SB 1436, by Sen. Mike Bennett, R-Bradenton, would require water management districts to win voter approval before issuing certificates of participation, the same type of bonds being used by the South Florida Water Management District to buy the U.S. Sugar land for $1.34 billion contingent upon financing.
Bennett’s Senate Committee on Community Affairs today heard from local elected officials and bankers in the Clewiston area who cited a University of Florida study saying the deal would cost 10,700 jobs statewide. Much of the economic impact would be in Glades County and in Hendry County, where the company’s sugar mill and citrus processing plant are located.
Asked by reporters whether the bill was aimed at killing the deal, Bennett said the legislation was aimed at all five water-management districts. He noted that their boards are appointed — not elected — and have authority to raise taxes.
“I feel if they have the ability to raise taxes, that is taxation without representation,” Bennett said. “I thought we got rid of that premise a couple of hundred years ago.”
But Florida Department of Environmental Protection Secretary Michael Sole said the bill seemed intended to delay the U.S. Sugar deal, which was pushed by Gov. Charlie Crist.
Carol Ann Wehle, executive director of the South Florida Water Management District, said the boundaries of the state’s five water-management districts are drawn based on water flow, not political or voting precinct lines.
“There is no way to have an election,” she said.
And Eric Draper, policy director for Audubon of Florida, said he thinks the bill is a a “dishonest” way to stop Everglades restoration. He said the U.S. Sugar land won’t be turned over to the state for seven years.
“I think it’s grandstanding to try to make a point but he won’t be successful with it,” Draper said.
The purchase was supported by environmental groups after it was proposed by Crist last summer but it has since run into opposition from some legislators and local officials in the Clewiston area. They’re concerned that U.S. Sugar will close its sugar mill and citrus processing refinery, sending the area into an economic tailspin.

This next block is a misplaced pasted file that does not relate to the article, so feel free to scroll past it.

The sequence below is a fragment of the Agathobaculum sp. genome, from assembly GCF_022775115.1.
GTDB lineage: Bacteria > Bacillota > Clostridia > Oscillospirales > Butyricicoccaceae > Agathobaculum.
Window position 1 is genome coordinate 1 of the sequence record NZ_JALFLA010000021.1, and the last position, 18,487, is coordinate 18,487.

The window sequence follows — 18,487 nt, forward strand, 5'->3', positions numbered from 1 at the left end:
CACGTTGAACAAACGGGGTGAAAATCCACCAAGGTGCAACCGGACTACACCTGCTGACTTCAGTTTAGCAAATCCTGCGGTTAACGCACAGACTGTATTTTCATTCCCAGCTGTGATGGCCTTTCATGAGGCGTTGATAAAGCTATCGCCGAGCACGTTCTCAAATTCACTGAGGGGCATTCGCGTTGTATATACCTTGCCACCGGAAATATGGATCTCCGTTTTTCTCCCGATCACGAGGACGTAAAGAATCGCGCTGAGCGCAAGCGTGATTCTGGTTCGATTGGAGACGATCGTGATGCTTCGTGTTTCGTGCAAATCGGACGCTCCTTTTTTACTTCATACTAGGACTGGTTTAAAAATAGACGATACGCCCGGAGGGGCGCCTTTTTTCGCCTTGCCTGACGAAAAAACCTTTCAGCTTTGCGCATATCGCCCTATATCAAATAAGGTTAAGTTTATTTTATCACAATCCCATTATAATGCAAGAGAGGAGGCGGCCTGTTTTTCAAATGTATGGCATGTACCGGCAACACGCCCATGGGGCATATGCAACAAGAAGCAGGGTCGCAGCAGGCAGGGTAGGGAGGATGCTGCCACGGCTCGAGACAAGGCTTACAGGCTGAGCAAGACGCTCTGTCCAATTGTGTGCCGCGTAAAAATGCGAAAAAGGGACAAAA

Hendry County Commissioner Kevin McCarthy said local residents have submitted ideas for attracting new jobs. But he said the state needs to put in a plan — with money — for replacing those 10,000 jobs.
“Those communities are going to disappear, and they’re going to disappear slowly and painfully if this deal goes through without a real plan and a funded plan,” McCarthy said.
Christopher Shupe, president and CEO of Olde Cypress Community Bank in Clewiston, called the land deal “fiscal suicide” for the state.
“Ten thousand jobs lost because of this deal? Where is there any sanity in this?” Shupe said. “Where is there anything that makes any sense in the whole conundrum?”
Wehle said the district is setting aside 3,000 acres for local economic development and is studying the economic impact of Everglades restoration.
“Everything that we can do under our jurisdiction we are doing,” she said. “It’s just that we don’t do economic planning.”
Sole said the Governor’s Office of Tourism, Trade and Economic Development is working with area residents to come up with a jobs plan.
“Without question there is a lot of work that needs to be done,” Sole said. “You don’t just make a plan in seven months. It takes time. It takes a lot of feedback from the community.”
Photo of U.S. Sugar Corp. mill in Clewiston courtesy of the South Florida Water Management District.
Text copyrighted by Bruce Ritchie